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Zika Virus Infomation

Safety Office


The World Health Organization (WHO) has declared the Zika Virus outbreak an international emergency, calling the explosive spread of the mosquito-borne virus an “extraordinary event”.  The Public Health Agency of Canada (PHAC) has issued a travel advisory for Canadians travelling to areas that have been affected by an outbreak of Zika virus.

This message is being provided to inform members of the UWinnipeg community of some potential risks associated with the Zika virus and the steps that may be taken to reduce the risk.

At the current time, the WHO and PHAC advise that:

  • There should be no restrictions on travel or trade with countries, areas and/or territories with Zika virus transmission,
  • Travellers to areas with Zika virus transmission should be provided with up to date advice on potential risks and appropriate measures to reduce the possibility of exposure to mosquito bites,
  • It is recommended that pregnant women and those considering becoming pregnant discuss their travel plans with their health care provider to assess their risk and consider postponing travel to areas where the Zika virus is activeg. If travel cannot be postponed, strict mosquito bite prevention measures should be followed to protect against bites.

What is it?

The Zika virus is transmitted by a mosquito bite from infected Aedes mosquitoes, which are distributed widely throughout the tropics and subtropics. They bite during the day and early evening.  

What are the symptoms?

About 80% of affected individuals are asymptomatic. Those who develop symptoms usually develop a mild, self- limiting disease, resolving within 7 days of symptom onset. Symptoms generally appear 3-14 days following a bite from an infected mosquito. Symptoms commonly include: acute onset of low grade fever (38.5C or lower), rash, joint pains, conjunctivitis. Less common symptoms have included muscle aches, weakness, lethargy and headaches.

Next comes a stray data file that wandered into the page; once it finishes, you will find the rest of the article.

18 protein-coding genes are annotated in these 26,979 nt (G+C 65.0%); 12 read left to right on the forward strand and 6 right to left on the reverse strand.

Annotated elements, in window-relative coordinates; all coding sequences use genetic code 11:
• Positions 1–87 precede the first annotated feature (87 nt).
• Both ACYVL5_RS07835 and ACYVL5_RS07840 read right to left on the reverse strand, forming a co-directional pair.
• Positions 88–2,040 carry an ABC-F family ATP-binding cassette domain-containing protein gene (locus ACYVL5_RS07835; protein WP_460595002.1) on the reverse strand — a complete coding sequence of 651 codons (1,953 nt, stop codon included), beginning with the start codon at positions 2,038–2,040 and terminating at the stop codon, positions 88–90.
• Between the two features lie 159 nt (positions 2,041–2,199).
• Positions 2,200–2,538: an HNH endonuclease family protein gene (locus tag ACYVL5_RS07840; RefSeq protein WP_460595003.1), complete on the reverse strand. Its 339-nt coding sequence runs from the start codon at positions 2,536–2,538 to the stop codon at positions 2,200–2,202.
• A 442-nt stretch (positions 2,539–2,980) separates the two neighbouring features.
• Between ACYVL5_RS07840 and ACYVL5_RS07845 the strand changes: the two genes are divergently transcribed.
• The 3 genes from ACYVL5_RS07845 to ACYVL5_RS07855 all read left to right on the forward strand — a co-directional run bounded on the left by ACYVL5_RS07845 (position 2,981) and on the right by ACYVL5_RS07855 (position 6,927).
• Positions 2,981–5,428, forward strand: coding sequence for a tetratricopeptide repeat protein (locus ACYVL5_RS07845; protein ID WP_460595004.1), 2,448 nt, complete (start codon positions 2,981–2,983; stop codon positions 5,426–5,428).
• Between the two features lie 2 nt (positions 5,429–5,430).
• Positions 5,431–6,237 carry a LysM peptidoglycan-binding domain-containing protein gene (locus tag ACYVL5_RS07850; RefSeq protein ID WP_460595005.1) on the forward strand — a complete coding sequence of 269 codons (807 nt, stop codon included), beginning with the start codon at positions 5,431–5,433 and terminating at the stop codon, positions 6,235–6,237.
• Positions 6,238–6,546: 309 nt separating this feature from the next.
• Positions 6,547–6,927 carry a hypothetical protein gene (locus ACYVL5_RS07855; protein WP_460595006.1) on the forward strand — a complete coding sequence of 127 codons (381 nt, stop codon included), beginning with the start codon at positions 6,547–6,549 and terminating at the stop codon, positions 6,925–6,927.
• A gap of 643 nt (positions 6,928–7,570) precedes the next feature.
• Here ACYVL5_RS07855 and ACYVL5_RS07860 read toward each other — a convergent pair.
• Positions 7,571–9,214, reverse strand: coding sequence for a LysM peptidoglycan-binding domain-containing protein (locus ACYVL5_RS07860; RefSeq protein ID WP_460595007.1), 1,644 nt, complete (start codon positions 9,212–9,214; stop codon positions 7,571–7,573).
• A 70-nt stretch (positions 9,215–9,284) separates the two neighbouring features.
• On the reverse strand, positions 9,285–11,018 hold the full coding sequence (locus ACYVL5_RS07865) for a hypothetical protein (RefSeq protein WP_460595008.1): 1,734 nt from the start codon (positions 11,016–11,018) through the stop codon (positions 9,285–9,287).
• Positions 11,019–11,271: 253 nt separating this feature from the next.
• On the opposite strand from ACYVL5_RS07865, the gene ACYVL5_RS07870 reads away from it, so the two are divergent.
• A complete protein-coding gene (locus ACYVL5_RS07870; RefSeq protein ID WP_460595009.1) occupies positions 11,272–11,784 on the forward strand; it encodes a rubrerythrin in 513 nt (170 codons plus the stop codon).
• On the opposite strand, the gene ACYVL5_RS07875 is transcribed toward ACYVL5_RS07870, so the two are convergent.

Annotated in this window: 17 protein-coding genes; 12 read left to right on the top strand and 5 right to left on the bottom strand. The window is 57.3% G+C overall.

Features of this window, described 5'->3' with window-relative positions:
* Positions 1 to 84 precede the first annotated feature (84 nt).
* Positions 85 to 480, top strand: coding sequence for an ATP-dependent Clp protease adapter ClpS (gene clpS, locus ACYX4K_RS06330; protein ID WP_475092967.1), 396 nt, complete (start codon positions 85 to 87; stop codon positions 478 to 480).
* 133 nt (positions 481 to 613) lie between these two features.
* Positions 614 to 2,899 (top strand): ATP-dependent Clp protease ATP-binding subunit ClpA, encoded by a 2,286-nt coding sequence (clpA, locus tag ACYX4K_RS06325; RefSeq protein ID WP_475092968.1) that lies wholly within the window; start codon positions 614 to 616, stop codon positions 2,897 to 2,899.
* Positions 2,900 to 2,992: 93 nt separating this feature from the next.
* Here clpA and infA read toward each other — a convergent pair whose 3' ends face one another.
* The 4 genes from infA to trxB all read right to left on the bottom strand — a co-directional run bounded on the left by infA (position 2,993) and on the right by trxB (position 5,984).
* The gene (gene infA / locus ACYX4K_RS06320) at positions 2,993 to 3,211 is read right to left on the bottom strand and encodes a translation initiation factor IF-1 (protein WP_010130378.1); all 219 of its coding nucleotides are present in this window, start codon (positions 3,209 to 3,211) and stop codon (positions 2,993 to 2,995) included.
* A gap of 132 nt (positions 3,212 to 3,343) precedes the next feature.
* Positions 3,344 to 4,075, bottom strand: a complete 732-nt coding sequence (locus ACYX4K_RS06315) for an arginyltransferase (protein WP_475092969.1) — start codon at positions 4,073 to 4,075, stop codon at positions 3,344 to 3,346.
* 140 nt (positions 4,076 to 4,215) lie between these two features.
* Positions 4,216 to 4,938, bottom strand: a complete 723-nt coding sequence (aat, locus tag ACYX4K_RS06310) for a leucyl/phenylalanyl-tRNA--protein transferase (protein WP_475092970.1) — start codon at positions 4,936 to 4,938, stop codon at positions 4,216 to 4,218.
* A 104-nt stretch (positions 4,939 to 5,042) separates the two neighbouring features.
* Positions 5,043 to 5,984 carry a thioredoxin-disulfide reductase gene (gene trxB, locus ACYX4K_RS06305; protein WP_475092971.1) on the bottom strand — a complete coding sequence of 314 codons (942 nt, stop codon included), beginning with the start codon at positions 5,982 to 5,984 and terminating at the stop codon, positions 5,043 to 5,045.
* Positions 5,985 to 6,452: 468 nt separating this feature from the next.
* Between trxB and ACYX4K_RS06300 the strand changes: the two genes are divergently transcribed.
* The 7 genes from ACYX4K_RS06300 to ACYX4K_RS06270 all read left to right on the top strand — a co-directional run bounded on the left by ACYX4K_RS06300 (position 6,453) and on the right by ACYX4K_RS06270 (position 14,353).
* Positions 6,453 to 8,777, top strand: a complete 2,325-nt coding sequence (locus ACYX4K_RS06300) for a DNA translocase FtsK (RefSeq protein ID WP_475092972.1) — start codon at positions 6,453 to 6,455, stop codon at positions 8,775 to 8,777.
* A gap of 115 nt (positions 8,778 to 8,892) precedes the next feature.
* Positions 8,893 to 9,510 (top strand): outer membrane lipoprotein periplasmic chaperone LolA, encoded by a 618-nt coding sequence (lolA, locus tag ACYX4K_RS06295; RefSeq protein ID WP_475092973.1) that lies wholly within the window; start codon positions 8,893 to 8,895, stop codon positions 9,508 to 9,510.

There is a speculative association between the Zika virus and birth defects. There is evidence to suggest that pregnant women are either more susceptible or develop more severe presentations. 

What is the treatment?

There is no vaccine or specific treatment for the Zika virus infection.

How can I reduce the chances of Zika virus infection?

Prevention is key. Travelers to outbreak regions should use appropriate mosquito repellants, such as those containing DEET or Icaridin, wear protective clothing, and use bed nets. Every effort should be made to keep mosquitoes out of living areas by ensuring doors are closed, window screens are in good repair and using air conditioning.

Links with additional information:

Health Links

24-hour phone line at (204) 788-8200 or toll-free 1-888-315-9257 for any questions or concerns.

 http://www.wrha.mb.ca/healthinfo/healthlinks/ 

Manitoba Health, Healthy Living and Seniors:

http://www.gov.mb.ca/health/publichealth/diseases/zika.html

Public Health Agency of Canada: 
phac-aspc.gc.ca/phn-asp/2016/zika-eng.php

World Health Organization:

paho.org/hq/index.php?option=com_content&view=article&id=11640%3A2016-who-statement-on-1st-meeting-ihr-2005-emergency-committee-on-zika-virus&Itemid=135&lang=en

Center for Disease Control and Prevention

http://www.cdc.gov/zika/

Government of Canada – Travel Smart App for Smart Phones. Receive up-to-the-minute travel information on your smart phone wherever you are.

http://travel.gc.ca/mobile